Student loan relief may end soon, but student loan borrowers now want student loan cancellation.
Here’s what you need to know.
With student loan relief scheduled to end May 1, 2022, the next question is: Is student debt cancellation next? Some view student loan relief as effective student loan cancellation for 40 million student loan borrowers. Others say it was only temporary help that didn’t really cancel student debt. Who’s right? Let’s break down the pros and cons of wide-scale student loan cancellation and what each side really wants.
Student loan cancellation means more student loan relief
When student loan relief ends May 1, student loan borrowers are hoping for at least one of two things: an extension of student loan relief and wide-scale student loan cancellation. (Student loan borrowers will get $15 billion of student loan cancellation). Since March 2020, federal student loan borrowers have enjoyed temporary student loan forbearance, which has included no mandatory federal student loan payments, 0% interest rates and no collection of student loans in default. Now, student loan borrowers, advocates and activists want student loan borrowers to get wide-scale student loan forgiveness. They argue, among other things, that:
- Student loan forgiveness will stimulate the economy;
- Student loan forgiveness will help borrowers break-free from mounting debt;
- Student loan forgiveness will help borrowers be able to afford to get married and start a family;
- Student loan forgiveness will help borrowers buy a home, save for retirement and start a business;
- Student loan forgiveness will help reduce disparities.
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Why student loan cancellation is bad policy
When student loan relief ends May 1, opponents of student loan relief say temporary student loan forbearance should end and there should be no wide-scale student loan cancellation. Opponents argue, among other things, that:
- Student loan relief should end after two years of substantial student loan forbearance.
- Student loan forgiveness is too expensive, with a potential cost of $1 trillion if up to $50,000 of student loans is cancelled for borrowers.
- Student loan forgiveness is not necessary as the economy has recovered and the Covid-19 pandemic is different than it was in March 2020.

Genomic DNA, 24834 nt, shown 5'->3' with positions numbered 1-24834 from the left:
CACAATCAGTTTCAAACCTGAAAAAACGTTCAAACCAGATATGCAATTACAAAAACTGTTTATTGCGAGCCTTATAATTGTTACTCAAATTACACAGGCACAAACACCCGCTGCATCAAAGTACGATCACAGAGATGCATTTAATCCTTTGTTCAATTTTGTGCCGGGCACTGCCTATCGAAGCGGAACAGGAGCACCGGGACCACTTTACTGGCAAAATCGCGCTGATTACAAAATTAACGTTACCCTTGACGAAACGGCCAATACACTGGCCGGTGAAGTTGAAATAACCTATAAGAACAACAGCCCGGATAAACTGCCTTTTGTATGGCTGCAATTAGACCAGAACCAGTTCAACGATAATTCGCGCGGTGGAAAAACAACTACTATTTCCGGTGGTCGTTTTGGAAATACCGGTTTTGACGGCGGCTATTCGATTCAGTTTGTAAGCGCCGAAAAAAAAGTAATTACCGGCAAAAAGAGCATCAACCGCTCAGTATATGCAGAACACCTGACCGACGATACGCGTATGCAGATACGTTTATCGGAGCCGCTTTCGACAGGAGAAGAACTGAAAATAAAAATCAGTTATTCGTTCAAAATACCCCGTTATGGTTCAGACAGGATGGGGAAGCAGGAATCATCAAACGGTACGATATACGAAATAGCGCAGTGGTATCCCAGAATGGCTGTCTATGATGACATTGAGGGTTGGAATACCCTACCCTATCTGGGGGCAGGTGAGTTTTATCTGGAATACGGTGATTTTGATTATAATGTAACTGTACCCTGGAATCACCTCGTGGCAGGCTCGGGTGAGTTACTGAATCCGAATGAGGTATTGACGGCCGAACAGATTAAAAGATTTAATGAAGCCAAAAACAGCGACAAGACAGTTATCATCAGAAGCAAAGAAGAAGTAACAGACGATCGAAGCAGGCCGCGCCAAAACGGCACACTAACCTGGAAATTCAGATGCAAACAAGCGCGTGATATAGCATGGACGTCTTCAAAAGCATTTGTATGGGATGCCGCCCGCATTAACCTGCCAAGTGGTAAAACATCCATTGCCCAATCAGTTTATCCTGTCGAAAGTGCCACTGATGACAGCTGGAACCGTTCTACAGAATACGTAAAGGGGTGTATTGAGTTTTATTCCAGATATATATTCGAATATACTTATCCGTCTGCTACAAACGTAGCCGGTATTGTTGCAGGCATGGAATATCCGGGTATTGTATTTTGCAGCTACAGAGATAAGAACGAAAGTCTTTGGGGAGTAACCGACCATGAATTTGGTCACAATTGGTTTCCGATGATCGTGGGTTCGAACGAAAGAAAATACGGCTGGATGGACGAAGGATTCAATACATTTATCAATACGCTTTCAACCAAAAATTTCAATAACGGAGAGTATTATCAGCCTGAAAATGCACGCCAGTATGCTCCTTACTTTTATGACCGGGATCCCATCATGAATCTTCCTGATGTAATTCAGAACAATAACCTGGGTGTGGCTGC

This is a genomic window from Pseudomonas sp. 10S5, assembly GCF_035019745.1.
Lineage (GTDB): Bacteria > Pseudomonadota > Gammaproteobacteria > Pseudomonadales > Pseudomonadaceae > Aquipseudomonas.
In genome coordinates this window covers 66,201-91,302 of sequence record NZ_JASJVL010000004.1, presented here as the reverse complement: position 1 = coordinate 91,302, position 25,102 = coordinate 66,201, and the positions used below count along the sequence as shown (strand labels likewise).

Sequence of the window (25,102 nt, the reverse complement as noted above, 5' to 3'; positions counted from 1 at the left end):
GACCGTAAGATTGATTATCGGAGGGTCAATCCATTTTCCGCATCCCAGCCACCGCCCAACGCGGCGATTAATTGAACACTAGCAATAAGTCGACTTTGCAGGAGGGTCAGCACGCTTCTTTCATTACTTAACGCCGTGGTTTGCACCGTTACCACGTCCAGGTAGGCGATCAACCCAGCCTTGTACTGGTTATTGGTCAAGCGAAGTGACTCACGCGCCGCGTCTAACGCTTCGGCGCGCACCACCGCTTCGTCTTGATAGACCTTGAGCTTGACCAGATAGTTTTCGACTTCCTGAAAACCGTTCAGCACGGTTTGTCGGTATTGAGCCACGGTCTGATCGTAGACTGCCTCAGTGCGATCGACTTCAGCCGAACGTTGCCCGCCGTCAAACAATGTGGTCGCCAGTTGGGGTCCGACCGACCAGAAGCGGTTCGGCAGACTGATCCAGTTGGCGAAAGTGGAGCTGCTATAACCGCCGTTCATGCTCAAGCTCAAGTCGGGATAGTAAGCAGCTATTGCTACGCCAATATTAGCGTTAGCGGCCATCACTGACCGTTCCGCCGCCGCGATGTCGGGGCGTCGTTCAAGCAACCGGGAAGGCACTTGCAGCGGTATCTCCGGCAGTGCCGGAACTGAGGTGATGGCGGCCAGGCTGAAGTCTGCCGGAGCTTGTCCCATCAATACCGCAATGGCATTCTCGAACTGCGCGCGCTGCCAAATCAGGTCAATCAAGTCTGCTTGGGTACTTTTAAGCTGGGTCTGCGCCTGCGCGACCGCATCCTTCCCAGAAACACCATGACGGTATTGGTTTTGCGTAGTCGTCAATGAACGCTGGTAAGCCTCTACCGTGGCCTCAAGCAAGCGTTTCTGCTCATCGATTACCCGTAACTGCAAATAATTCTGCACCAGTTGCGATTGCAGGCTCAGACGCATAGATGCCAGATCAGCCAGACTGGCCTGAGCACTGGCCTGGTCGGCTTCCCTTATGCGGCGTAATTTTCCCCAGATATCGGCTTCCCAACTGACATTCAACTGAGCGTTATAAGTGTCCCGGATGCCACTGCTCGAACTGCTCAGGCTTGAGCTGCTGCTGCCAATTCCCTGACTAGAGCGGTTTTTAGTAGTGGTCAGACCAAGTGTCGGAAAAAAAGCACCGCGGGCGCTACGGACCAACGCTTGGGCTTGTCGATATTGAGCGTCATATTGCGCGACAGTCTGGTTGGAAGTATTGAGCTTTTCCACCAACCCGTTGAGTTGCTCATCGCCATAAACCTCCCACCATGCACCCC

- Student loan relief will have saved student loan borrowers approximately $120 billion of student loan interest.
- Student loan forgiveness isn’t fair to the 80% of adult Americans who don’t have student loans or who didn’t go to college.
- Student loan forgiveness is only one-time relief, so it doesn’t solve the underlying problem of high tuition or help any future student loan borrowers.
- Student loan forgiveness targets one segment of the population, but ignores other borrowers who are struggling financially such as those with a mortgage or credit card debt. ($2,000 a month stimulus checks petition reaches 3 million)
Student loan cancellation: Congress and Biden will need to work together
If there will be any wide-scale student loan cancellation, there will need to be consensus. Currently, progressive members of Congress are pressuring the president, who is a fellow Democrat, to enact wide-scale student loan cancellation, and have resorted to an intra-party battle. (Student loan forgiveness may be the reason Democrats lose the midterm elections). The president has called on Congress to cancel up to $10,000 of student loans. However, progressives are focused on cancelling up to $50,000 of student loans and have not relented — despite opposition to that plan in Congress and from the president. The result is a stalemate. If there won’t be any wide-scale student loan cancellation, it’s helpful to communicate that as soon as possible to student loan borrowers so they’re not hoping for student loan relief that will never come. (What Biden must believe for there to be student loan cancellation). Instead, it would be more effective to help provide a clear path for student loan borrowers to return to student loan repayment on May 1. Focus on helping student loan borrowers who are struggling financially, particularly borrowers in student loan default or student loan delinquency. Help them rehabilitate and get back on track. Give borrowers a grace period to return to student loan payments. The more notice that borrowers have, the better.
Finally, since there is no guarantee of any student loan cancellation, get educated on all your options for student loan repayment. Here are some popular strategies to pay off student loans faster: